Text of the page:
OUR CORE VALUES: Multi-Dimensional Reconciliation
February 8, 2010 by Jeremy
Photo: Matt Addington
Call it settling accounts, setting to rights, or the restoration of friendly relations – reconciliation is why we do what we do.
There are thousands of children in Iraq who are born with hearts “at odds” with the good intentions of GOD when He created the world. We want to set that physical situation to rights; to reconcile what is with what should be.
But a healed heart is an occasion for only a tempered celebration if your family is living in the middle of civil conflict between ethnic neighbors or regional superpowers. Sure, much of this strife comes from global issues that are beyond our direct reach. But a few days on the ground in Arab Iraq, Kurdish Iraq, Turkey, etc makes it clear that these “global issues” are exacerbated by our closely held opinions about “the other.”
Photo: Matt Addington
So we work to unravel the effects of evil that were wrought by Saddam Hussein’s genocidal campaigns, by years of sectarian conflict between Sunni and Shi’i Muslims, and by ethnic struggles.
For example, Kurds, Arabs, and Turkmen are in a political (and possibly cultural) struggle over the historic city of Kirkuk – each laying some sort of ancient claim to the city; each group (generally) vilifying the other. On his Restorative Justice blog, Dr. Howard Zehr talks about our “temptation to emphasize ‘otherness’,” whether it be through photography, storytelling, or our administration of justice. At the Preemptive Love Coalition, we do not deny “otherness” when working between ethnic and tribal prejudices or religious worldview differences. But we try not to make “otherness” our starting point.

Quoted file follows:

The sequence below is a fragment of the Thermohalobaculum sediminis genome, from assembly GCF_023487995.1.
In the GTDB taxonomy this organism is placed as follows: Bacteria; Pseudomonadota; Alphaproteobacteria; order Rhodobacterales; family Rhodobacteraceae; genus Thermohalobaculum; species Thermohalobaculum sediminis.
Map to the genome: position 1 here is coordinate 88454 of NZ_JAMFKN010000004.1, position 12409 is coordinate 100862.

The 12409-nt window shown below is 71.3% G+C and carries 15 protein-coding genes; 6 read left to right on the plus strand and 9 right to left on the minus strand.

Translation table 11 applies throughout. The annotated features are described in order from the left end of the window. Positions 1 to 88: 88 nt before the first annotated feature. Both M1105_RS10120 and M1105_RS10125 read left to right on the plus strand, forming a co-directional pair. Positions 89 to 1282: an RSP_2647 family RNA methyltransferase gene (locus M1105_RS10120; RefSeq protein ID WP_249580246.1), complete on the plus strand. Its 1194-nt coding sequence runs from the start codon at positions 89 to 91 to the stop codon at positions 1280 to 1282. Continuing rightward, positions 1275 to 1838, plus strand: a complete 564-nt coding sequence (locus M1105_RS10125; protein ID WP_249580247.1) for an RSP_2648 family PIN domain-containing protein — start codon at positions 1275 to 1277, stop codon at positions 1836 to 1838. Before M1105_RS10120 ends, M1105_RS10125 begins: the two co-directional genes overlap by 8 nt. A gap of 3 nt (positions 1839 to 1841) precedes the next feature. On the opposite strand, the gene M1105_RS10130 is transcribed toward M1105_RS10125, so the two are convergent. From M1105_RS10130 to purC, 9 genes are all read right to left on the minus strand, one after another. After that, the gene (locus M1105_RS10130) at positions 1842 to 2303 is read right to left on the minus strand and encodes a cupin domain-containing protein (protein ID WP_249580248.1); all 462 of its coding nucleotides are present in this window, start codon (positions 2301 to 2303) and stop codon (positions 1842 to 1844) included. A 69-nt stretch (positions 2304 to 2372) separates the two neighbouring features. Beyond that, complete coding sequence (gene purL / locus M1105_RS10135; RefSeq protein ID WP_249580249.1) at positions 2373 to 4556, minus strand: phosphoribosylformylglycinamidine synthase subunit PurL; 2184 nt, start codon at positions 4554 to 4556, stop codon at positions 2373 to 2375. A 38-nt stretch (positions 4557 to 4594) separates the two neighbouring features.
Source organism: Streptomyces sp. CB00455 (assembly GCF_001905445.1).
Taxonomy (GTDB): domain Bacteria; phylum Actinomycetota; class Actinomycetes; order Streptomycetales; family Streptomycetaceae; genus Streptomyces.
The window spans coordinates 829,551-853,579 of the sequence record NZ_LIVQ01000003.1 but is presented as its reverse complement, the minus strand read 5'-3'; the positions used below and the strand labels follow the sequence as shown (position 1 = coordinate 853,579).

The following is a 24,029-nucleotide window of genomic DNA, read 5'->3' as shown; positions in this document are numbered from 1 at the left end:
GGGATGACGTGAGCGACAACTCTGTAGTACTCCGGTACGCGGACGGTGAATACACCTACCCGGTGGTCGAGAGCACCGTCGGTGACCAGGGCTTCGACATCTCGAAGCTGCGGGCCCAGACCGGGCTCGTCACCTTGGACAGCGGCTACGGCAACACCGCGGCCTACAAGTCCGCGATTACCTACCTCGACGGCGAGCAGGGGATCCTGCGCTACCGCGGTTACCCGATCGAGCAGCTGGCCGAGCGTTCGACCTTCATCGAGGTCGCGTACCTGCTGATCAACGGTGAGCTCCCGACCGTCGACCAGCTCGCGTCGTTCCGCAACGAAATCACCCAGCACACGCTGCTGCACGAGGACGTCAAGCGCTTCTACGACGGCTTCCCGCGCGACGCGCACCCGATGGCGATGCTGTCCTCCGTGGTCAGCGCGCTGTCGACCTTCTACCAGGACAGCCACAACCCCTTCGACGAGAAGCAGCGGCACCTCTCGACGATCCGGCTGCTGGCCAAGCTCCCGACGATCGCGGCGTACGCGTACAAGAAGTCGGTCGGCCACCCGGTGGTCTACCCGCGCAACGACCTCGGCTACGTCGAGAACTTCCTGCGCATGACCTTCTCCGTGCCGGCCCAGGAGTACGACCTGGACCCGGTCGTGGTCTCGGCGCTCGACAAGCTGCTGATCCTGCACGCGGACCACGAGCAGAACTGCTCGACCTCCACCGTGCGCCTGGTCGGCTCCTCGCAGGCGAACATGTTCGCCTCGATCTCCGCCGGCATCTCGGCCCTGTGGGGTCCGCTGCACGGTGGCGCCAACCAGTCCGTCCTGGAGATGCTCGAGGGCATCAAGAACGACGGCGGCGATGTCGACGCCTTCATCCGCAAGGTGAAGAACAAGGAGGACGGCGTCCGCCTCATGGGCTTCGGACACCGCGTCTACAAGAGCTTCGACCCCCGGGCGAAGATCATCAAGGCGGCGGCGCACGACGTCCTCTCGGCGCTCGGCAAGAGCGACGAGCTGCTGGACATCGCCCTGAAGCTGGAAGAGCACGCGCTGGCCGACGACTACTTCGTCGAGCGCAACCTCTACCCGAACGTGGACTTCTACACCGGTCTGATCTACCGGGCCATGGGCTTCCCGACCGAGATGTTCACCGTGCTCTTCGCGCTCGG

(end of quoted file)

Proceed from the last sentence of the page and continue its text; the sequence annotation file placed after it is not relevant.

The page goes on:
Communication guru Joseph Grenny talks about the important role that “storytelling” plays in our emotions and actions. According to Grenny, (1) we make an observation (e.g., Saddam Hussein was an Arab with largely Arab soldiers that attacked our city) and (2) immediately start telling ourselves a story (e.g., therefore all Arabs in Iraq want “our” land and are evil and would kill us if they had the chance) which (3) leads to strong emotions (like fear and hate), thereby (4) triggering fight/flight instincts inside us such as protectionist policies or aggressive police (or vigilante) action. The fork in the road is that first story we tell ourselves when faced with an observable fact.
Photo: Ben Hodson
Torture used by Saddam’s Baath Party in the “Red Security” building leaves an easy “observable fact” as the basis of an errant Kurdish story against all Arabs.
You can see how this plays out closer to home, as well. Observable fact: Men who wrapped themselves in Islam attacked America on September 11, 2001. But the stories that have flowed from that fact have been varied. And the emotions that arise from those stories have been serious and sincere. And over the past decade the actions that have come out of those various emotions have changed the course of world politics, international relations, and daily life for millions.
So when you donate, host an event, or buy a tshirt or pair of shoes, you are engaged in something bigger than the shuffling of money from one place to another to save a child’s life. We give people over “here” a tangible opportunity to save a life over “there” and to see “those” people as exactly that: people. Humans. Sons and daughters. We are all more than the images we receive from the professional media. It’s not “us” helping “them” get over “their” problems. It’s “us” becoming reconciled with “us”.
And in case you are wondering… Yes, we are just naive enough to believe that when we start seeing each less as other and more as brother these “global issues” might start to change too. And if they don’t… well, we are still committed to making change in the neighborhoods where we live and work; to be people of peace – whether anyone joins us on the journey or not.
|Jeremy Courtney lives and loves in Iraq as a co-founder and Executive Director of the Preemptive Love Coalition. He's also the father of two spectacular children, and married to the lovely Jessica Courtney. When not absorbed in PLC work he can be found writing songs and singing about hope and future. Follow Jeremy on Twitter: @JCourt.|